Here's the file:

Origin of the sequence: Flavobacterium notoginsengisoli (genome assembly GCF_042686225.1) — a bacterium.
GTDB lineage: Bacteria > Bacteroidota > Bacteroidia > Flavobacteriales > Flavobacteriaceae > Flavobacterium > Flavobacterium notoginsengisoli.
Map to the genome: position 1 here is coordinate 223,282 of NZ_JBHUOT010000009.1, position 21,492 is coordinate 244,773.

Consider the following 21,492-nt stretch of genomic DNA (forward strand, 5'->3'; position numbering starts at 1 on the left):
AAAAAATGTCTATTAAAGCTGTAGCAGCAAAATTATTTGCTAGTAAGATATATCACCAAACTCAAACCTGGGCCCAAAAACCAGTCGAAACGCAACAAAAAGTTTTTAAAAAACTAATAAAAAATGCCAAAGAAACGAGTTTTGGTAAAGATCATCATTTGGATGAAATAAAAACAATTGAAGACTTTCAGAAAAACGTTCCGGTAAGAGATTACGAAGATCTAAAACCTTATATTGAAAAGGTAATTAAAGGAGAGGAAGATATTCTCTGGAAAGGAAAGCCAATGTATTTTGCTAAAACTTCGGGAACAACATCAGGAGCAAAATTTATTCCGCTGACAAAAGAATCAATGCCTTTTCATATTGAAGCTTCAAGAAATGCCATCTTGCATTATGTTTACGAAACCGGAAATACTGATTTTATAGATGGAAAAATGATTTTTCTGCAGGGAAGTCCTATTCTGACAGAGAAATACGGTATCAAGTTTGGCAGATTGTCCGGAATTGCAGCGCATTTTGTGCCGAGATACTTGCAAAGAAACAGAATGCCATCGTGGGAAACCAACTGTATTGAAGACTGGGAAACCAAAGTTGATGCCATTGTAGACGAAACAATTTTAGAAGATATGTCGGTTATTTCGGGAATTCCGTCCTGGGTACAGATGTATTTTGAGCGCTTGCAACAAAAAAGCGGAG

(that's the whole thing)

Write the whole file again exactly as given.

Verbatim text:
Origin of the sequence: Flavobacterium notoginsengisoli (genome assembly GCF_042686225.1) — a bacterium.
GTDB lineage: Bacteria > Bacteroidota > Bacteroidia > Flavobacteriales > Flavobacteriaceae > Flavobacterium > Flavobacterium notoginsengisoli.
Map to the genome: position 1 here is coordinate 223,282 of NZ_JBHUOT010000009.1, position 21,492 is coordinate 244,773.

Consider the following 21,492-nt stretch of genomic DNA (forward strand, 5'->3'; position numbering starts at 1 on the left):
AAAAAATGTCTATTAAAGCTGTAGCAGCAAAATTATTTGCTAGTAAGATATATCACCAAACTCAAACCTGGGCCCAAAAACCAGTCGAAACGCAACAAAAAGTTTTTAAAAAACTAATAAAAAATGCCAAAGAAACGAGTTTTGGTAAAGATCATCATTTGGATGAAATAAAAACAATTGAAGACTTTCAGAAAAACGTTCCGGTAAGAGATTACGAAGATCTAAAACCTTATATTGAAAAGGTAATTAAAGGAGAGGAAGATATTCTCTGGAAAGGAAAGCCAATGTATTTTGCTAAAACTTCGGGAACAACATCAGGAGCAAAATTTATTCCGCTGACAAAAGAATCAATGCCTTTTCATATTGAAGCTTCAAGAAATGCCATCTTGCATTATGTTTACGAAACCGGAAATACTGATTTTATAGATGGAAAAATGATTTTTCTGCAGGGAAGTCCTATTCTGACAGAGAAATACGGTATCAAGTTTGGCAGATTGTCCGGAATTGCAGCGCATTTTGTGCCGAGATACTTGCAAAGAAACAGAATGCCATCGTGGGAAACCAACTGTATTGAAGACTGGGAAACCAAAGTTGATGCCATTGTAGACGAAACAATTTTAGAAGATATGTCGGTTATTTCGGGAATTCCGTCCTGGGTACAGATGTATTTTGAGCGCTTGCAACAAAAAAGCGGAG